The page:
Earlier this year the same journalist also revealed confidential correspondence sent to Pope Benedict by the current Apostolic Nuncio to the United States, Archbishop Carlo Maria Vigano.

In those letters, Archbishop Vigano pleaded to remain in his previous post as Secretary of the Vatican City’s government. He also claimed to be the victim of a smear campaign by those aggrieved at his reforms of the Vatican’s purchasing procedures.
In response to the spate of leaks, Pope Benedict established in April a special commission of three cardinals, chaired by the Spanish Cardinal Julian Herranz, to investigate their source.
Cardinal Herranz told CNA on the evening of May 24 that the leaks were “confusing souls and also giving the Church and the Holy See a completely unfair image.”
The case of the suspect arrested today is being dealt with by the Vatican’s Promoter of Justice, Nicola Picardi, who is the chief prosecutor for the Vatican City State.

It is unclear at present whether any potential prosecution would be dealt with by Vatican or Italian courts. The 1929 Lateran Treaty between the two states does make provision for crimes within the Vatican City State to be dealt with through the Italian legal system, with the Vatican picking up the cost for any trial or imprisonment.

Updated at 12:18 p.m. MST. Adds media reports about Pope's butler being the suspect.

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Vatican Bank boss fired over alleged mismanagement

Vatican City, May 25, 2012 (CNA/EWTN News) - The President of the Vatican Bank, Ettore Gotti Tedeschi, has been fired from his post following a vote of no-confidence by the bank's supervisory board.

“Over time this area had generated increasing worries among the members of the board and, despite repeated efforts to communicate these concerns to Professor Gotti Tedeschi, President of the Works of Religion, the situation deteriorated further,” read a communiqué issued by the Vatican May 25.

“Following discussion of the issues, the board members voted unanimously in favor of a motion expressing no confidence in the president for not having carried out various responsibilities of primary importance regarding his office.”

The exact nature of the alleged failures was not detailed in the communiqué.

“I am torn between the anxiety to explain the truth and not wanting to disturb the Holy Father,” Gotti Tedeschi told Italian news agency ANSA on May 25 following his departure.

“My love for the Pope also prevails above the defense of my reputation so cravenly called into question.”

Gotti Tedeschi, 67, had been head of the Vatican Bank, also known as the Institute for Works of Religion, since 2009. His appointment was widely seen as attempt by the Vatican to become more transparent in its financial dealings.

In July, the Council of Europe is expected to decide on the bid by the Vatican to be placed on the organization’s “White List” of countries adhering to their strict code of financial ethics.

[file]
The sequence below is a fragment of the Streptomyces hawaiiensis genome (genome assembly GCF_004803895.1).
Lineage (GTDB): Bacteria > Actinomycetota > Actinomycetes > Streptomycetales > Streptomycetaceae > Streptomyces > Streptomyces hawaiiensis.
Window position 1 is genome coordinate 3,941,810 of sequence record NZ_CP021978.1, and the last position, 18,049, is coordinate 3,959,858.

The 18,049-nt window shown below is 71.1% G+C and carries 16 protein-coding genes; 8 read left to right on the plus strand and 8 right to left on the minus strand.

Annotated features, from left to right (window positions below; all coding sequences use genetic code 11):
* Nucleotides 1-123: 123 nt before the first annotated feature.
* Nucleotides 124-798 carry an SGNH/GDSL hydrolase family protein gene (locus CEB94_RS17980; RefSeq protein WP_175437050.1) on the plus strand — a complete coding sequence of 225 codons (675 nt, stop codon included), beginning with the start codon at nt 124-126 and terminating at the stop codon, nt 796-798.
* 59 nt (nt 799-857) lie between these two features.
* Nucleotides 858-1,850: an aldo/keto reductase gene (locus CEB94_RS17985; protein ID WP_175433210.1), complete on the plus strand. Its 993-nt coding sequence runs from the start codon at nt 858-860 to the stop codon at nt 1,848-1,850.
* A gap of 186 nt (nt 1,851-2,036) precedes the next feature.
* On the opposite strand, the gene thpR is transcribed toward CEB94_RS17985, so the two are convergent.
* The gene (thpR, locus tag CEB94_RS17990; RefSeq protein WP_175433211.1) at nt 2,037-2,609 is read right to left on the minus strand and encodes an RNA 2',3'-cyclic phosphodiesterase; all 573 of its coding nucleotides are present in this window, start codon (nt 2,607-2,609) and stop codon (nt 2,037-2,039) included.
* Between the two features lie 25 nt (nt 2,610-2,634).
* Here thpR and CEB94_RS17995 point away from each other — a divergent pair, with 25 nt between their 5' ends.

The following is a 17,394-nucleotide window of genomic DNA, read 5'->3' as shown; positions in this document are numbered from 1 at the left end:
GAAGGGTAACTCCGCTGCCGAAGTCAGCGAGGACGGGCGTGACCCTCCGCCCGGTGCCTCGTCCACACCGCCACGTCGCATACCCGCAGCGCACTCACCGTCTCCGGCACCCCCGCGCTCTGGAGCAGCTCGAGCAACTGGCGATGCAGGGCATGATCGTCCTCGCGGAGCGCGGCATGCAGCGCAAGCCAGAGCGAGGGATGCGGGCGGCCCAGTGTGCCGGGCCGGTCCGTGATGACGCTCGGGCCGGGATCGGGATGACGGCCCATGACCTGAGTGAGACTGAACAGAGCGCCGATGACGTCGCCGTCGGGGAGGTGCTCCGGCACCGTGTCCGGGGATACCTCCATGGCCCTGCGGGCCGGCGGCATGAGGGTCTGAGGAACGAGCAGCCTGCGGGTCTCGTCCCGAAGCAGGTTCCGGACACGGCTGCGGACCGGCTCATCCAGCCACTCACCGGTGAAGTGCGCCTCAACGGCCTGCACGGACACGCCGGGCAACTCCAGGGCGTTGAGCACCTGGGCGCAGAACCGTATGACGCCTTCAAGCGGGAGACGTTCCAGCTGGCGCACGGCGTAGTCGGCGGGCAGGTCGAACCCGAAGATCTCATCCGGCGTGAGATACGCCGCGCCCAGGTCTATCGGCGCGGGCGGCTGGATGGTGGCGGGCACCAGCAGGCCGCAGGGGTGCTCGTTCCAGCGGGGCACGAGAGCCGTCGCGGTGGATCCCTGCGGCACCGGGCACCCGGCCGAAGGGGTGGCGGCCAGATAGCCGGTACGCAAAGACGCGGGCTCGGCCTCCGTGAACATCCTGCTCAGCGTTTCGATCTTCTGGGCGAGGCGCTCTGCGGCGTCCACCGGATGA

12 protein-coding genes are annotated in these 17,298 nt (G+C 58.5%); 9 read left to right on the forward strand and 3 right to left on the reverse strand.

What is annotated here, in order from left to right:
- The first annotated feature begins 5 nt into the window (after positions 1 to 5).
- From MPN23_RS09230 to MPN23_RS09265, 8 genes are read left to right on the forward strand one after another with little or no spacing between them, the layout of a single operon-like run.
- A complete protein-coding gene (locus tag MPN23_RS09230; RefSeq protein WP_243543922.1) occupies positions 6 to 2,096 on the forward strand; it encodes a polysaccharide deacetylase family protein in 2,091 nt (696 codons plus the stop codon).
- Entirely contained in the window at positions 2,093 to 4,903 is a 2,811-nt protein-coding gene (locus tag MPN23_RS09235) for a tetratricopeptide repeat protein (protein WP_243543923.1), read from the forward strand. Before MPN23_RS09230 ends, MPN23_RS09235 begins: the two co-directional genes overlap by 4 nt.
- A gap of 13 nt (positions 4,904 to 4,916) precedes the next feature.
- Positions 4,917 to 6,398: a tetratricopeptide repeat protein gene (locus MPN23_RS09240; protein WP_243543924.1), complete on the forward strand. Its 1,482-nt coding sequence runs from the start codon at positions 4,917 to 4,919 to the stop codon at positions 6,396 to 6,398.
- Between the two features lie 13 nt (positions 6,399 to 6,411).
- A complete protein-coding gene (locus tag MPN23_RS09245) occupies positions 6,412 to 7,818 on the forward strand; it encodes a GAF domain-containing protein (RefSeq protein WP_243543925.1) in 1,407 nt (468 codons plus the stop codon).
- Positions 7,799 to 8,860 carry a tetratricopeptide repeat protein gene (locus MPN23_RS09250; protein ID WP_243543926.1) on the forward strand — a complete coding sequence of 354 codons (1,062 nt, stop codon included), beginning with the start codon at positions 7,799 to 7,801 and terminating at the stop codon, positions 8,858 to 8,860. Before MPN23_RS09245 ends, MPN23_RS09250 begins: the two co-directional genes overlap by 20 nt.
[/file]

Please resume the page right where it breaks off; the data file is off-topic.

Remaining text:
Those efforts seemed to take a setback in 2010 when the Italian authorities temporarily seized $30 million from the Vatican Bank. It was alleged the bank had not complied with Italian laws requiring the disclosure of information about account holders and beneficiaries.

In response the Vatican created a Financial Information Authority in 2011 to scrutinize and police the financial and commercial dealings of all Vatican agencies, including the Vatican Bank.

In recent months, however, the Vatican has again been dogged by allegations of fraud following the leak of sensitive internal documents to the Italian press.

Gotti Tedeschi has had a long career in finance, having previously served as the head of Italian operations for Banco Santander, the largest private bank in Europe. He is also a former professor of financial ethics at the Catholic University of the Sacred Heart in Milan.

Following his departure the board of the Vatican Bank said it is now “now looking ahead to the search for a new and distinguished president” who can help the bank “regain effective and wider relations between the institute and the financial community based on the shared respect of accepted international banking standards.”

That search will begin today with a meeting of the Commission of Cardinals. In the interim, the presidency will be assumed by the bank’s vice-president Ronaldo Hermann Schmitz.

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Poll finds most Colombians oppose gay adoption

Bogotá, Colombia, May 25, 2012 (CNA/EWTN News) - An overwhelming majority of Colombians have voiced opposition to a ruling by the country’s Constitutional Court granting homosexuals the right to adopt.

According to the first online poll taken since the ruling by Noticias Caracol, 67 percent of respondents said they oppose the decision.

By 10:30 a.m. on May 24, some 9,000 votes had been taken in the poll. More than 7,000 respondents said they disagreed with allowing same-sex couples to adopt children.

Colombia’s Constitutional Court recently ruled that Charles Ellis Burr, a columnist with the New York Times, could legally adopt two children who already reside with him in New York. Burr, a practicing homosexual, had concealed his orientation from the adoption agency and country officials.

In December, a judge in Bogota granted Burr permission to leave the country with the children. But Colombia’s Attorney General appealed the ruling, arguing that Burr did not reveal his homosexuality and was not subjected to a thorough personal review.

The Attorney General also asked the adoption agency to follow up on Burr’s case monthly and to review the policy on how adoption requests from single-parent families or single persons are processed.